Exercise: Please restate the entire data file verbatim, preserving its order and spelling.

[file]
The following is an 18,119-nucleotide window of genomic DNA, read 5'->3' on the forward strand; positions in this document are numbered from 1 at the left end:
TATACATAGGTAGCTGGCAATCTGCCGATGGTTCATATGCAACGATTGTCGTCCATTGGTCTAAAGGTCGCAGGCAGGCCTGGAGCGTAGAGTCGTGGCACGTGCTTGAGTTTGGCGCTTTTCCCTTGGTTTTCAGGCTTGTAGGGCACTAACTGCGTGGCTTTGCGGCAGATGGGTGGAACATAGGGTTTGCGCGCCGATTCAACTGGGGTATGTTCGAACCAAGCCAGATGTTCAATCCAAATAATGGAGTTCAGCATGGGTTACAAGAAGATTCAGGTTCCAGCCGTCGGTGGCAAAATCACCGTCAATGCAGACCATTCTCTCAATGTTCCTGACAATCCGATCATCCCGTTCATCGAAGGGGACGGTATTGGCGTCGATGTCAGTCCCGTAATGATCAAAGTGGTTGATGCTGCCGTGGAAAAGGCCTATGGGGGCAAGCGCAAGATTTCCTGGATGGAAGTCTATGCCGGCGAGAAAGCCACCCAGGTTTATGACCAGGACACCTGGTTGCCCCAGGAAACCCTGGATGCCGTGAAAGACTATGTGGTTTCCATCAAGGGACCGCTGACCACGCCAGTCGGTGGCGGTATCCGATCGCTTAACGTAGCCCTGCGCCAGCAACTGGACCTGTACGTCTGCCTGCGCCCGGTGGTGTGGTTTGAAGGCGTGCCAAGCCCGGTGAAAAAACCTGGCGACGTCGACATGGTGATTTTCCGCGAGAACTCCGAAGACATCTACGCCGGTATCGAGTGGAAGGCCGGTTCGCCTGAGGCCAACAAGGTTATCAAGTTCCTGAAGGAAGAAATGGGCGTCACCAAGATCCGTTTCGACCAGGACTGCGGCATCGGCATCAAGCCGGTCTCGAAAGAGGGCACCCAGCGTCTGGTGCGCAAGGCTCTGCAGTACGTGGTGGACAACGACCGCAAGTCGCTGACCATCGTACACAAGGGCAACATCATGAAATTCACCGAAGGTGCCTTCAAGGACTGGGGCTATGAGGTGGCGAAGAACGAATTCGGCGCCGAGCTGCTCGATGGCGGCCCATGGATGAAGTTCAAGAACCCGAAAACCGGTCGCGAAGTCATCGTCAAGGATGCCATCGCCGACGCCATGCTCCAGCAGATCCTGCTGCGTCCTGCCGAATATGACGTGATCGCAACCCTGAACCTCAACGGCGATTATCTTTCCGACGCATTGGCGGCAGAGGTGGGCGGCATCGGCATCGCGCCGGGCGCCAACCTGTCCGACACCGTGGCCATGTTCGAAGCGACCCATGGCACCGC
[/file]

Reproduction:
The following is an 18,119-nucleotide window of genomic DNA, read 5'->3' on the forward strand; positions in this document are numbered from 1 at the left end:
TATACATAGGTAGCTGGCAATCTGCCGATGGTTCATATGCAACGATTGTCGTCCATTGGTCTAAAGGTCGCAGGCAGGCCTGGAGCGTAGAGTCGTGGCACGTGCTTGAGTTTGGCGCTTTTCCCTTGGTTTTCAGGCTTGTAGGGCACTAACTGCGTGGCTTTGCGGCAGATGGGTGGAACATAGGGTTTGCGCGCCGATTCAACTGGGGTATGTTCGAACCAAGCCAGATGTTCAATCCAAATAATGGAGTTCAGCATGGGTTACAAGAAGATTCAGGTTCCAGCCGTCGGTGGCAAAATCACCGTCAATGCAGACCATTCTCTCAATGTTCCTGACAATCCGATCATCCCGTTCATCGAAGGGGACGGTATTGGCGTCGATGTCAGTCCCGTAATGATCAAAGTGGTTGATGCTGCCGTGGAAAAGGCCTATGGGGGCAAGCGCAAGATTTCCTGGATGGAAGTCTATGCCGGCGAGAAAGCCACCCAGGTTTATGACCAGGACACCTGGTTGCCCCAGGAAACCCTGGATGCCGTGAAAGACTATGTGGTTTCCATCAAGGGACCGCTGACCACGCCAGTCGGTGGCGGTATCCGATCGCTTAACGTAGCCCTGCGCCAGCAACTGGACCTGTACGTCTGCCTGCGCCCGGTGGTGTGGTTTGAAGGCGTGCCAAGCCCGGTGAAAAAACCTGGCGACGTCGACATGGTGATTTTCCGCGAGAACTCCGAAGACATCTACGCCGGTATCGAGTGGAAGGCCGGTTCGCCTGAGGCCAACAAGGTTATCAAGTTCCTGAAGGAAGAAATGGGCGTCACCAAGATCCGTTTCGACCAGGACTGCGGCATCGGCATCAAGCCGGTCTCGAAAGAGGGCACCCAGCGTCTGGTGCGCAAGGCTCTGCAGTACGTGGTGGACAACGACCGCAAGTCGCTGACCATCGTACACAAGGGCAACATCATGAAATTCACCGAAGGTGCCTTCAAGGACTGGGGCTATGAGGTGGCGAAGAACGAATTCGGCGCCGAGCTGCTCGATGGCGGCCCATGGATGAAGTTCAAGAACCCGAAAACCGGTCGCGAAGTCATCGTCAAGGATGCCATCGCCGACGCCATGCTCCAGCAGATCCTGCTGCGTCCTGCCGAATATGACGTGATCGCAACCCTGAACCTCAACGGCGATTATCTTTCCGACGCATTGGCGGCAGAGGTGGGCGGCATCGGCATCGCGCCGGGCGCCAACCTGTCCGACACCGTGGCCATGTTCGAAGCGACCCATGGCACCGC